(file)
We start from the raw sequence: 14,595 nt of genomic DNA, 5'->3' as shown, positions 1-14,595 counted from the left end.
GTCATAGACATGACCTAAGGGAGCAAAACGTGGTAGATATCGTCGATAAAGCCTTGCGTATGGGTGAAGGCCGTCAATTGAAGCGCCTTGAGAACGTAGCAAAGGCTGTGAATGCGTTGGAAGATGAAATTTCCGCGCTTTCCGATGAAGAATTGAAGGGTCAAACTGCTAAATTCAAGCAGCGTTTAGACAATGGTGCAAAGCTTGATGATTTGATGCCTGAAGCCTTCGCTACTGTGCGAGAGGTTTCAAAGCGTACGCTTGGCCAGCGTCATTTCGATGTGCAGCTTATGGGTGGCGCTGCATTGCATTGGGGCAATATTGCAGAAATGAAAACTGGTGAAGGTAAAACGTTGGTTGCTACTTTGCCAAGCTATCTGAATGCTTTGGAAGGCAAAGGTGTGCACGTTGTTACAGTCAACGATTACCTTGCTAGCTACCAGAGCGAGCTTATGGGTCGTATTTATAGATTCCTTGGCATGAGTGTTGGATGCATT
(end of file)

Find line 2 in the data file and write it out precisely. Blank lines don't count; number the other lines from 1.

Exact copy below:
GTCATAGACATGACCTAAGGGAGCAAAACGTGGTAGATATCGTCGATAAAGCCTTGCGTATGGGTGAAGGCCGTCAATTGAAGCGCCTTGAGAACGTAGCAAAGGCTGTGAATGCGTTGGAAGATGAAATTTCCGCGCTTTCCGATGAAGAATTGAAGGGTCAAACTGCTAAATTCAAGCAGCGTTTAGACAATGGTGCAAAGCTTGATGATTTGATGCCTGAAGCCTTCGCTACTGTGCGAGAGGTTTCAAAGCGTACGCTTGGCCAGCGTCATTTCGATGTGCAGCTTATGGGTGGCGCTGCATTGCATTGGGGCAATATTGCAGAAATGAAAACTGGTGAAGGTAAAACGTTGGTTGCTACTTTGCCAAGCTATCTGAATGCTTTGGAAGGCAAAGGTGTGCACGTTGTTACAGTCAACGATTACCTTGCTAGCTACCAGAGCGAGCTTATGGGTCGTATTTATAGATTCCTTGGCATGAGTGTTGGATGCATT